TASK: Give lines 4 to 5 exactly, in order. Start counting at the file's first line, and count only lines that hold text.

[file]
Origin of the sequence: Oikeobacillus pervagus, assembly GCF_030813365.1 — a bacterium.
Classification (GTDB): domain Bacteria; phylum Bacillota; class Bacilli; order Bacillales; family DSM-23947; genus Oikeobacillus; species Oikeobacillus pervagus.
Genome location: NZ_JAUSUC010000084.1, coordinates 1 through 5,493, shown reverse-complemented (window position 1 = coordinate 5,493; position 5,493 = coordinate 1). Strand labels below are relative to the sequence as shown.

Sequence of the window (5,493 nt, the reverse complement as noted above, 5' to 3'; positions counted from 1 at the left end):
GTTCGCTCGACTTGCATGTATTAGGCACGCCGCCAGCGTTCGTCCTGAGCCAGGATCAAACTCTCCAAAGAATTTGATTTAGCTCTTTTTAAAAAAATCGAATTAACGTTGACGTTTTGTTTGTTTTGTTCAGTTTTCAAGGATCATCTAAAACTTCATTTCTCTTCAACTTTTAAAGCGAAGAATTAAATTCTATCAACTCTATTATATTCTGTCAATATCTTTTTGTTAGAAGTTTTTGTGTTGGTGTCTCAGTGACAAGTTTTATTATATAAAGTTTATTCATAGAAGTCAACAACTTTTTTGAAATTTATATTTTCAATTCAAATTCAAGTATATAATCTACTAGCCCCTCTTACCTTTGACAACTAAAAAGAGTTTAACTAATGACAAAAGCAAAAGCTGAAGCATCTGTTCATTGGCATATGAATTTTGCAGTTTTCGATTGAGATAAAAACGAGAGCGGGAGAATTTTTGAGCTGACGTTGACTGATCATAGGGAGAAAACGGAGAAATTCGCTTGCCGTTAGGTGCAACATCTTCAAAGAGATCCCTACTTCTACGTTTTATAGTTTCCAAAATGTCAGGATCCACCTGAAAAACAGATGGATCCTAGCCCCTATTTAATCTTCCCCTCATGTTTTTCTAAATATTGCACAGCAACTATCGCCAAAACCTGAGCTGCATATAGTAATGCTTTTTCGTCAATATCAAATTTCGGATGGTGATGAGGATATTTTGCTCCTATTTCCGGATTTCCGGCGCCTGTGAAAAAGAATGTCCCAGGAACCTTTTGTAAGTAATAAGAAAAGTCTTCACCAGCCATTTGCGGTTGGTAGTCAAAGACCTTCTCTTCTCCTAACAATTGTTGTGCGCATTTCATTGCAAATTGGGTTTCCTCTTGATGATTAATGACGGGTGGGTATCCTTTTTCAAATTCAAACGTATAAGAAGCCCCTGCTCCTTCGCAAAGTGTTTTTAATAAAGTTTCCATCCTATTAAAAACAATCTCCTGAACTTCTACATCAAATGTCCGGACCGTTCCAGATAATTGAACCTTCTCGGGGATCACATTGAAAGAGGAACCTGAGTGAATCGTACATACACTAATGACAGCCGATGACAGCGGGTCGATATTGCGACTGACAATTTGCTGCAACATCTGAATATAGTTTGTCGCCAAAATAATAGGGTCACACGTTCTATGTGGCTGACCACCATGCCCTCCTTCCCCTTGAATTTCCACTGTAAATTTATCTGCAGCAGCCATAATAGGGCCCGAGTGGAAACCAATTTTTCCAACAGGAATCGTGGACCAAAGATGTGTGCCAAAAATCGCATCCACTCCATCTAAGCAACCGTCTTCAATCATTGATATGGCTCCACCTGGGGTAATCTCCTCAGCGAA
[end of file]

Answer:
Sequence of the window (5,493 nt, the reverse complement as noted above, 5' to 3'; positions counted from 1 at the left end):
GTTCGCTCGACTTGCATGTATTAGGCACGCCGCCAGCGTTCGTCCTGAGCCAGGATCAAACTCTCCAAAGAATTTGATTTAGCTCTTTTTAAAAAAATCGAATTAACGTTGACGTTTTGTTTGTTTTGTTCAGTTTTCAAGGATCATCTAAAACTTCATTTCTCTTCAACTTTTAAAGCGAAGAATTAAATTCTATCAACTCTATTATATTCTGTCAATATCTTTTTGTTAGAAGTTTTTGTGTTGGTGTCTCAGTGACAAGTTTTATTATATAAAGTTTATTCATAGAAGTCAACAACTTTTTTGAAATTTATATTTTCAATTCAAATTCAAGTATATAATCTACTAGCCCCTCTTACCTTTGACAACTAAAAAGAGTTTAACTAATGACAAAAGCAAAAGCTGAAGCATCTGTTCATTGGCATATGAATTTTGCAGTTTTCGATTGAGATAAAAACGAGAGCGGGAGAATTTTTGAGCTGACGTTGACTGATCATAGGGAGAAAACGGAGAAATTCGCTTGCCGTTAGGTGCAACATCTTCAAAGAGATCCCTACTTCTACGTTTTATAGTTTCCAAAATGTCAGGATCCACCTGAAAAACAGATGGATCCTAGCCCCTATTTAATCTTCCCCTCATGTTTTTCTAAATATTGCACAGCAACTATCGCCAAAACCTGAGCTGCATATAGTAATGCTTTTTCGTCAATATCAAATTTCGGATGGTGATGAGGATATTTTGCTCCTATTTCCGGATTTCCGGCGCCTGTGAAAAAGAATGTCCCAGGAACCTTTTGTAAGTAATAAGAAAAGTCTTCACCAGCCATTTGCGGTTGGTAGTCAAAGACCTTCTCTTCTCCTAACAATTGTTGTGCGCATTTCATTGCAAATTGGGTTTCCTCTTGATGATTAATGACGGGTGGGTATCCTTTTTCAAATTCAAACGTATAAGAAGCCCCTGCTCCTTCGCAAAGTGTTTTTAATAAAGTTTCCATCCTATTAAAAACAATCTCCTGAACTTCTACATCAAATGTCCGGACCGTTCCAGATAATTGAACCTTCTCGGGGATCACATTGAAAGAGGAACCTGAGTGAATCGTACATACACTAATGACAGCCGATGACAGCGGGTCGATATTGCGACTGACAATTTGCTGCAACATCTGAATATAGTTTGTCGCCAAAATAATAGGGTCACACGTTCTATGTGGCTGACCACCATGCCCTCCTTCCCCTTGAATTTCCACTGTAAATTTATCTGCAGCAGCCATAATAGGGCCCGAGTGGAAACCAATTTTTCCAACAGGAATCGTGGACCAAAGATGTGTGCCAAAAATCGCATCCACTCCATCTAAGCAACCGTCTTCAATCATTGATATGGCTCCACCTGGGGTAATCTCCTCAGCGAA